We emphasize here that our focus is to demonstrate utility of the SGFR constructs for evaluating assay performance and to make them available to the clinical and research communities to further active research in gene-fusion detection methods. To that end, the choice of three representative algorithms and the analysis framework is based on our experience in analyzing such data. Since emphasis is on making RNA-seq gene fusion data publically available, we do not attempt to provide a detailed comparative assessment, pros-cons, or performance characterization of the growing number of gene fusion detection tools discussed elsewhere [14, 15]. However, to highlight the differences in the underlying analytical methods in these three fusion-detection tools, we briefly describe each of the approaches and direct readers to bibliography [11–13] for complete details. THF builds on Tophat to align RNA-seq reads using Bowtie  without using any annotation to independently align paired end reads, followed by segment mapping of unaligned reads that are used together for identifying candidate fusion junctions. Next, spliced fusion contig index is created and read segments are remapped using BLAST (in the TophatFusionPost step) followed by stitching all segments together into full read alignments that are further filtered based on criteria, such as number of fusion-supporting reads. SSH uses 50-bp reads that are aligned by BWA  guided by customized exon annotation file to identify potential fusions as well as unmapped reads. In our SSH analysis, we retained the first 50-bases from FASTQ files, and SnowShoes-FTD authors provided the annotation file (personal communication). Subsequent steps consists of using Megablast and a junction database to identify overlapping, spanning, and split reads to detect fusions that are further filtered using SnowShoes-FTD author provided false positive list. CHS uses known junctions from an annotation file that guides Bowtie alignment algorithm to find discordant read pairs and unmapped reads. Trimmed unmapped reads are aligned and used in conjunction with previous alignments to identify chimeric events by examining exon junctions from the annotation file. Thus, the three methods share an overall approach of identifying fusions based on aligning paired-end reads and detecting evidence of fusion junction. However, they are different with respect to the specific underlying alignment algorithm, read length, guidance from optionally provided annotation file, post-alignment processing to assemble fusion contigs, and parameters used to retain fusions from candidate fusions.
We also verified by running a separate parallel sample that the COLO-829 cell line provided a neutral background, i.e., it did not contain any of the nine SGFRs. Therefore, SGFRs in our experiment were not barcoded prior to spiking into the total RNA. However, barcoded SGFRs should be preferred in other cell lines to avoid mixing of spiked-in fusions and potential endogenous fusions.
Notably, some fusions were not detected by one or more tool(s) irrespective of molarity as shown by the points on X-axis in Figure 4. As shown in Figure 5, irrespective of the fusion transcript abundance all three tools detected EWS-ATF1, two tools detected EML4-ALK, and only one tool detected TMPRSS2-ETV1. On further investigation of SSH workflow, we discovered that fusion-supporting reads for both EML4-ALK and TMPRSS2-ETV1 were present in the initial candidate fusion list. However, these fusions were subsequently discarded by the SSH workflow when final list of fusions was reported. As end-users of the tool, we could not precisely identify specific reasons for this filtering out and a detailed investigation of SSH algorithm implementation is out of scope of this study. To explore why THF did not report TMPRSS2-ETV1 fusion, we extracted known fusion-supporting reads from GSNAP alignments and searched for those in the alignment files (generally known as accepted_hits.bam) generated by THF. We discovered that several fusion-supporting reads were aligned against TMPRSS2 (chr21:42.84-42.9 mb) and ETV1 (chr7:13.93-14.03 mb) loci across various molarities as shown in Additional file 1: Table S4. However, TMPRSS2-ETV1 fusion was not reported in the final list of fusions after the TophatFusionPost step was executed. A detailed investigation of actual THF algorithm implementation and specific reasons behind filtering out the fusion is out of scope of this study. However, observations based on additional investigation of unreported fusions highlight the critical importance of tool-specific criteria and parameters that might lead to false negatives or false positives—evidence for fusions from alignment data was processed differently by different tools yielding different results.For the sake of completeness, we also note that each detection tool has a large number of input parameters that significantly affect its detection ability. Figure 4 depicts overall trend in capturing fusion-supporting reads based on our experimental design and chosen parameters. However, assessing the dynamic range and limits of detection for analytical tools will require extensive combinatorial selection of parameters, an in-depth analysis of algorithm implementation, and a much larger number of SGFRs across wide range of transcript abundance as part of testing and validation. These are out of scope of this study that is primarily focused on making available a publically available data for collaborative research and highlighting some of the issues in RNA-seq based gene fusion detection based on our analysis framework.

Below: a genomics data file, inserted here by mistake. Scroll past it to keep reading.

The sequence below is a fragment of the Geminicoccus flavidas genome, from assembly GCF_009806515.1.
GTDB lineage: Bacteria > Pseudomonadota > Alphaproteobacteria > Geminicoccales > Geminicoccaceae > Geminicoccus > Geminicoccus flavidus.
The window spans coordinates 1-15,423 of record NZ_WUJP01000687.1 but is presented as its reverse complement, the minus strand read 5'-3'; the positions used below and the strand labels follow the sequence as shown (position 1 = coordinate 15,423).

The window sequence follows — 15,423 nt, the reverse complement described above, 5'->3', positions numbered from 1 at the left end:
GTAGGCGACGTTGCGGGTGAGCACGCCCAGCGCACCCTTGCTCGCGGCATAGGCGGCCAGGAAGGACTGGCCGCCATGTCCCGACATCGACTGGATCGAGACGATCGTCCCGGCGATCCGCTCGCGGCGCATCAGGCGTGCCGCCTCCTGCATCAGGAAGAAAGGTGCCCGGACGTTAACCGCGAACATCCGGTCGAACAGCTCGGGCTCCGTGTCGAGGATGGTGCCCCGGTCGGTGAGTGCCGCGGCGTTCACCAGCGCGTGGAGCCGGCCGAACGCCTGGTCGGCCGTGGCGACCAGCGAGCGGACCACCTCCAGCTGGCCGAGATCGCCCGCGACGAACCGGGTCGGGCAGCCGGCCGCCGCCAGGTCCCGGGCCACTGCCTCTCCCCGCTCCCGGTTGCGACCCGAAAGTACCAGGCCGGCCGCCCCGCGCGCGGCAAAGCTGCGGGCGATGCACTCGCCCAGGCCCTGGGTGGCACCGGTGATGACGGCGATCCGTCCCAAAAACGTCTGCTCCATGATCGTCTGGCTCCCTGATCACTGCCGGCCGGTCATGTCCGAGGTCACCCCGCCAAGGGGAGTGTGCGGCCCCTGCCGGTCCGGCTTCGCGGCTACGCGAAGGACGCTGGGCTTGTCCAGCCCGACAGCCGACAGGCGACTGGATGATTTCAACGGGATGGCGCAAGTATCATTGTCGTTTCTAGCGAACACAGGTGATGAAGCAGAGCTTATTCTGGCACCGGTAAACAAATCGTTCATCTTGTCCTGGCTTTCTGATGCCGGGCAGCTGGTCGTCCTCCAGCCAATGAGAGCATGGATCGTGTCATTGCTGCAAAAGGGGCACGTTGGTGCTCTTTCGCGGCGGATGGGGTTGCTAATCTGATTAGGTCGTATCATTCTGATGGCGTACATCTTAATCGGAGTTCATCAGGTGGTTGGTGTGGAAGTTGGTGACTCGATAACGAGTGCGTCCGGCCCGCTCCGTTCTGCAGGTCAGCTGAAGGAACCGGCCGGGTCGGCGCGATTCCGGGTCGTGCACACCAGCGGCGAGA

The key contribution of this work is the first publicly available gene fusion RNA-seq data that specifically targets known oncogenic gene fusions that are gaining increasing importance in clinical genomics based on next-generation sequencing. The community can augment this dataset and the proposed analytical framework to further collaborative development of advanced analytical tools for gene fusion detection from RNA-seq data.
All sequencing data is available in FASTQ format from the Short Read Archive under accession number SRP043081.
Research partially supported by a Stand Up To Cancer – Melanoma Research Alliance Melanoma Dream Team Translational Cancer Research Grant (#SU2C-AACR-DT0612). Stand Up To Cancer is a program of the Entertainment Industry Foundation administered by the American Association for Cancer Research. The authors thank TGen’s IT division for computational resources.